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Discipleship

When I was in college at BYU I took a class on the New Testament from Camille Fronk, and I will be forever grateful that I did.  She opened the gospels up for me like no one had before.  When studying Matthew chapters 18-20, she asked us: what are the costs, or requirements, of discipleship?  I find myself returning to that question in light of the pending excommunications of Kate Kelley and John Dehlin.  Because it is hard not to see severing them as an indirect severing of those that share their questions and concerns.  Is a cost of discipleship a willingness to put aside my conscience, and to stay in a church that insists that my personhood never reach beyond the scope of my assigned gender role?  Do I insult myself by staying?  Would the church prefer that I leave?

In verse 1 of Matthew 18, disciples ask Jesus, Who is the greatest in the kingdom of heaven?  Who did they expect would be?  Abraham?  The one who perfectly keeps commandments?  The one with perfect faith, or perfectly orthodox belief?  The answer was whoever becomes as a little child.  Children are eager to learn, forgiving, they make no distinctions among people, they are compassionate, and faithful.  A cost of discipleship is to become as a little child.

In verses 8 and 9 Jesus says if thine eye offend thee, pluck it out.  Rid yourself of whatever separates you from God, so that you can commune with God and your neighbor [Ref 1].  A cost of discipleship is unflinching self-examination.

In verse 21, Peter asks Jesus, how oft shall I forgive?  Jesus answered, don’t keep track.  A cost of discipleship is to always forgive.

In verse 16 of chapter 19, a young ruler asks Jesus, what good thing shall I do to have eternal life?  Jesus answered, be willing to forsake your possessions, and follow me.  A cost of discipleship is giving your will to God.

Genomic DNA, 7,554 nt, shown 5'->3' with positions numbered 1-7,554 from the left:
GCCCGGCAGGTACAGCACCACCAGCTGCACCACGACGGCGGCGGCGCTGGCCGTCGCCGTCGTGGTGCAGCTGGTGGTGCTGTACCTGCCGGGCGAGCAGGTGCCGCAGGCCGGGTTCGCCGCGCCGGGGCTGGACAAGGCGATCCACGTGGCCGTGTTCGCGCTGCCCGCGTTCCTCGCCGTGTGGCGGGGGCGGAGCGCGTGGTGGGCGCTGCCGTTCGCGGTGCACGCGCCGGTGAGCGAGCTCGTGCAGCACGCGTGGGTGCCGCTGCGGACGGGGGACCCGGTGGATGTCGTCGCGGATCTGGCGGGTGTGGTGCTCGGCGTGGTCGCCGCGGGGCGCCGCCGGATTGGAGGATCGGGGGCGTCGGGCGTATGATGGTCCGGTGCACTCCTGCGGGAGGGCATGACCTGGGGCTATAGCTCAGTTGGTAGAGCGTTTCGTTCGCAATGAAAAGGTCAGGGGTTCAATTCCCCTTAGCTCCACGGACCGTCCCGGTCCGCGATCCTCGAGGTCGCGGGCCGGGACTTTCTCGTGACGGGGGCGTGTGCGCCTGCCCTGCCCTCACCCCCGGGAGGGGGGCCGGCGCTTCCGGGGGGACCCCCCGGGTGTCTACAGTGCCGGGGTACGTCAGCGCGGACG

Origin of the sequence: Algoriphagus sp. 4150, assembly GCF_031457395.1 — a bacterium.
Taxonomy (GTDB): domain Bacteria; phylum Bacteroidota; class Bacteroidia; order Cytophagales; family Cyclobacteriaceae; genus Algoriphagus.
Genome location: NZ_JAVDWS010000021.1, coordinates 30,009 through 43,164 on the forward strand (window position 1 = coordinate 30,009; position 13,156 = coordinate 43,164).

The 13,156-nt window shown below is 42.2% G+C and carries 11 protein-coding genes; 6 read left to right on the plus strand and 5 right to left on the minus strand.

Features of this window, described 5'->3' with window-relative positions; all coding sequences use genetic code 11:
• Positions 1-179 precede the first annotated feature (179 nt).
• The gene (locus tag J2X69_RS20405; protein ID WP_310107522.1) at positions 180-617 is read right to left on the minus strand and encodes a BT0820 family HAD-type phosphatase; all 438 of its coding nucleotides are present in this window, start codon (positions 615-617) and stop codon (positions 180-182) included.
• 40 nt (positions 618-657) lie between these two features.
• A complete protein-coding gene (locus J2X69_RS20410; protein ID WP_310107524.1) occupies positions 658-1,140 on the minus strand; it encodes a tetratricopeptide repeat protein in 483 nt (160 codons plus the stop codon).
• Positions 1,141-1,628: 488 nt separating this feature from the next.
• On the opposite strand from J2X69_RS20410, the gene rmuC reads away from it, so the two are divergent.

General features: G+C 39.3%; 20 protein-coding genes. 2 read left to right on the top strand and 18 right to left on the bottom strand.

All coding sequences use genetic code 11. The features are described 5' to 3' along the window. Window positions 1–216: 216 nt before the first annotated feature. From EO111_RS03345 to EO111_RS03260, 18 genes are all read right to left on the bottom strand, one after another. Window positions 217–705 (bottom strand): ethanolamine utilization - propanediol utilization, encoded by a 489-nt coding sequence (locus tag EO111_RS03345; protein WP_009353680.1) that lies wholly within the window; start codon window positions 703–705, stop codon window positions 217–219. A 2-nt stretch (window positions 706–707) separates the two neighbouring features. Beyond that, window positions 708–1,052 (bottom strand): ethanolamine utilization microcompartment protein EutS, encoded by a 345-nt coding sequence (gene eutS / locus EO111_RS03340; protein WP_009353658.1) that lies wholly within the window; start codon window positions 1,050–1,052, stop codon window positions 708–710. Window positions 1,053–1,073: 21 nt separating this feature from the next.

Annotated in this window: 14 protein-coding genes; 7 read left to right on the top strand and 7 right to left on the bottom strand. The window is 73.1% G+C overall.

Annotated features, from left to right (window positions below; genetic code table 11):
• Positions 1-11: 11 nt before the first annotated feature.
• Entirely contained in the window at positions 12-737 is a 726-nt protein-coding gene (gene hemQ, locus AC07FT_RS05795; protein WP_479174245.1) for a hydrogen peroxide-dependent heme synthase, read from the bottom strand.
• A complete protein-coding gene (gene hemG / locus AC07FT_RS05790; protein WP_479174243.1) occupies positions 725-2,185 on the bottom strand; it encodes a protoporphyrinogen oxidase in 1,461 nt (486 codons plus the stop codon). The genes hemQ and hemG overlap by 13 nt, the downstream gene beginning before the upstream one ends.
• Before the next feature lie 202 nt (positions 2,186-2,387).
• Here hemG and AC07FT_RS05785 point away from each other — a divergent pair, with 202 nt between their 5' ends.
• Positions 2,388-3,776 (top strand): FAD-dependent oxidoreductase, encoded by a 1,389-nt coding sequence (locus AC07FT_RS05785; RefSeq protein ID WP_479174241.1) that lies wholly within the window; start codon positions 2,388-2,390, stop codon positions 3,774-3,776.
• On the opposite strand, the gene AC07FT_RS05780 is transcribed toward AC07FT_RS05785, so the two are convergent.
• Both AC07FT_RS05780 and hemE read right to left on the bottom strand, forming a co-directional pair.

In chapter 20 Jesus gives the parable of the laborers.  A householder contracted with laborers to work a day for a penny.  And at the sixth, and ninth, and eleventh hours he contracted with more laborers, to work till day’s end, for a penny. The laborers who were hired first felt cheated, and he answered them, Friend, I do thee no wrong: didst not thou agree with me for a penny?  Why must you see my doing good to another as taking something away from you?  A cost of discipleship is to serve with your whole heart, and without thought of reward, because the reward is the same for all: everlasting life.

I want to be a disciple of Christ, and according to Paul, this means I must be of the body of Christ.  I may not say because I am not the eye, or the ear, or the hand, that I am not of the body.  I think Paul is saying that it is impossible to be fully Christian in isolation.  For without a community, who will I forgive?  Who will I serve?  Who will nurture me in my child-likeness?  Who will hold a mirror up, kindly, so that I can examine myself?  Who will show me what it looks like to give your will to God?  “There should be no schism in the body; but that the members should have the same care one for another.” (1 Corinthians 12:25)  A cost of discipleship is to remain, even, especially, when other members suffer.

I realize there are other communities of Christians, and I think joining one could be a legitimate choice for me.  But for many reasons, all of which are beyond the scope of this blog post, Mormonism is my incarnation of the body of Christ.  It pains me greatly to think of a member being severed against her will.  But just as our bodies will be made perfect in the resurrection, so, I believe, will the body of Christ be restored eventually.  If there’s a God in heaven then whatever wrong is done will be made right.  If Kate and John are severed, and if other members are severed, I believe they will eventually be restored, though there is a lot of pain between now and then.  Until that day, the only choice for me is to stay.

 

 

Reference 1: “The self is in fact called to rid itself of whatever in it leads to sin (vv. 8-9; the references to hand and eye do not, in Pauline fashion, represent members of the church; they are rather hyperbolic illustrations, as in 5:29-30).  The underlying logic seems to be that in order to avoid offending others (v.7) one must also take care of oneself (vv.8-9).” The Oxford Bible Commentary, p. 867.  John Barton and John Muddiman, editors. Oxford University Press.